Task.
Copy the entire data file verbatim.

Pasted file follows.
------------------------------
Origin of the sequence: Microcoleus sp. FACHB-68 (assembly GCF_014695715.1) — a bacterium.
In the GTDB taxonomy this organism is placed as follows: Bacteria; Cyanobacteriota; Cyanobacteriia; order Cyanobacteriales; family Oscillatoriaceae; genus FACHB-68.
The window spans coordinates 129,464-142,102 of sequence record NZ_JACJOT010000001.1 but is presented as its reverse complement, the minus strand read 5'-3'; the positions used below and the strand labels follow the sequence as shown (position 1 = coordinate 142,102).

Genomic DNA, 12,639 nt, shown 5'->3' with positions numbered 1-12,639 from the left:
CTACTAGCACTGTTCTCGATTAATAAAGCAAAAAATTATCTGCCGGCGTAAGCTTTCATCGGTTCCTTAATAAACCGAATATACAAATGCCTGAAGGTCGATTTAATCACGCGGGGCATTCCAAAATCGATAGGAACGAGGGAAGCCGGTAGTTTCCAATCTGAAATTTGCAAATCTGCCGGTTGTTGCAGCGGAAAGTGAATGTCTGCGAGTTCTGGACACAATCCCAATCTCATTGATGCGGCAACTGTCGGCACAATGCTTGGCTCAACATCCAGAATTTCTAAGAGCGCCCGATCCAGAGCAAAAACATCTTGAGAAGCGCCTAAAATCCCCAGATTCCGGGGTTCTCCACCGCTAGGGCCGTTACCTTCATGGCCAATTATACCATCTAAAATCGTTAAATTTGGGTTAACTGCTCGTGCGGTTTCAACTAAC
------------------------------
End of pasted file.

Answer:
Origin of the sequence: Microcoleus sp. FACHB-68 (assembly GCF_014695715.1) — a bacterium.
In the GTDB taxonomy this organism is placed as follows: Bacteria; Cyanobacteriota; Cyanobacteriia; order Cyanobacteriales; family Oscillatoriaceae; genus FACHB-68.
The window spans coordinates 129,464-142,102 of sequence record NZ_JACJOT010000001.1 but is presented as its reverse complement, the minus strand read 5'-3'; the positions used below and the strand labels follow the sequence as shown (position 1 = coordinate 142,102).

Genomic DNA, 12,639 nt, shown 5'->3' with positions numbered 1-12,639 from the left:
CTACTAGCACTGTTCTCGATTAATAAAGCAAAAAATTATCTGCCGGCGTAAGCTTTCATCGGTTCCTTAATAAACCGAATATACAAATGCCTGAAGGTCGATTTAATCACGCGGGGCATTCCAAAATCGATAGGAACGAGGGAAGCCGGTAGTTTCCAATCTGAAATTTGCAAATCTGCCGGTTGTTGCAGCGGAAAGTGAATGTCTGCGAGTTCTGGACACAATCCCAATCTCATTGATGCGGCAACTGTCGGCACAATGCTTGGCTCAACATCCAGAATTTCTAAGAGCGCCCGATCCAGAGCAAAAACATCTTGAGAAGCGCCTAAAATCCCCAGATTCCGGGGTTCTCCACCGCTAGGGCCGTTACCTTCATGGCCAATTATACCATCTAAAATCGTTAAATTTGGGTTAACTGCTCGTGCGGTTTCAACTAAC